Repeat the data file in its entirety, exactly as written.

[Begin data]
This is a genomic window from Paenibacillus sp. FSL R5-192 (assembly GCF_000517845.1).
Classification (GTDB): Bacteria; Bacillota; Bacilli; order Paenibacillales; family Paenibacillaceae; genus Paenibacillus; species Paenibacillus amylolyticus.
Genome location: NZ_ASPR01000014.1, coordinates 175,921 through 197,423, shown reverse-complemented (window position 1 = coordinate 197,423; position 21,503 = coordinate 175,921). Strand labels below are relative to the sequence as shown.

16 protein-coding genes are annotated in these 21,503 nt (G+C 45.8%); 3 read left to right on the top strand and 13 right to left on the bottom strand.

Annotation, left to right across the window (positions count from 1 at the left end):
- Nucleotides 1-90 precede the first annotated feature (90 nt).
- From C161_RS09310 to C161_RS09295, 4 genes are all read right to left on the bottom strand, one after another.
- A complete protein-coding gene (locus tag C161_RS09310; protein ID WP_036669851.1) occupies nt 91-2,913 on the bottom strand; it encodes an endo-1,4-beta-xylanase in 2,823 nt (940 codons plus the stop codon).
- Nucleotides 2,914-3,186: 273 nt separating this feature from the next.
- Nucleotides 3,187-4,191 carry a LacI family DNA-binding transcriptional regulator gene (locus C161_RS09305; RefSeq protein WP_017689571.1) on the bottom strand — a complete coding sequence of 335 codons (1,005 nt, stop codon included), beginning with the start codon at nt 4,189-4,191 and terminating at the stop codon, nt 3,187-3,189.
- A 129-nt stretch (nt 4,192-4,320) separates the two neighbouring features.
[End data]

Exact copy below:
This is a genomic window from Paenibacillus sp. FSL R5-192 (assembly GCF_000517845.1).
Classification (GTDB): Bacteria; Bacillota; Bacilli; order Paenibacillales; family Paenibacillaceae; genus Paenibacillus; species Paenibacillus amylolyticus.
Genome location: NZ_ASPR01000014.1, coordinates 175,921 through 197,423, shown reverse-complemented (window position 1 = coordinate 197,423; position 21,503 = coordinate 175,921). Strand labels below are relative to the sequence as shown.

16 protein-coding genes are annotated in these 21,503 nt (G+C 45.8%); 3 read left to right on the top strand and 13 right to left on the bottom strand.

Annotation, left to right across the window (positions count from 1 at the left end):
- Nucleotides 1-90 precede the first annotated feature (90 nt).
- From C161_RS09310 to C161_RS09295, 4 genes are all read right to left on the bottom strand, one after another.
- A complete protein-coding gene (locus tag C161_RS09310; protein ID WP_036669851.1) occupies nt 91-2,913 on the bottom strand; it encodes an endo-1,4-beta-xylanase in 2,823 nt (940 codons plus the stop codon).
- Nucleotides 2,914-3,186: 273 nt separating this feature from the next.
- Nucleotides 3,187-4,191 carry a LacI family DNA-binding transcriptional regulator gene (locus C161_RS09305; RefSeq protein WP_017689571.1) on the bottom strand — a complete coding sequence of 335 codons (1,005 nt, stop codon included), beginning with the start codon at nt 4,189-4,191 and terminating at the stop codon, nt 3,187-3,189.
- A 129-nt stretch (nt 4,192-4,320) separates the two neighbouring features.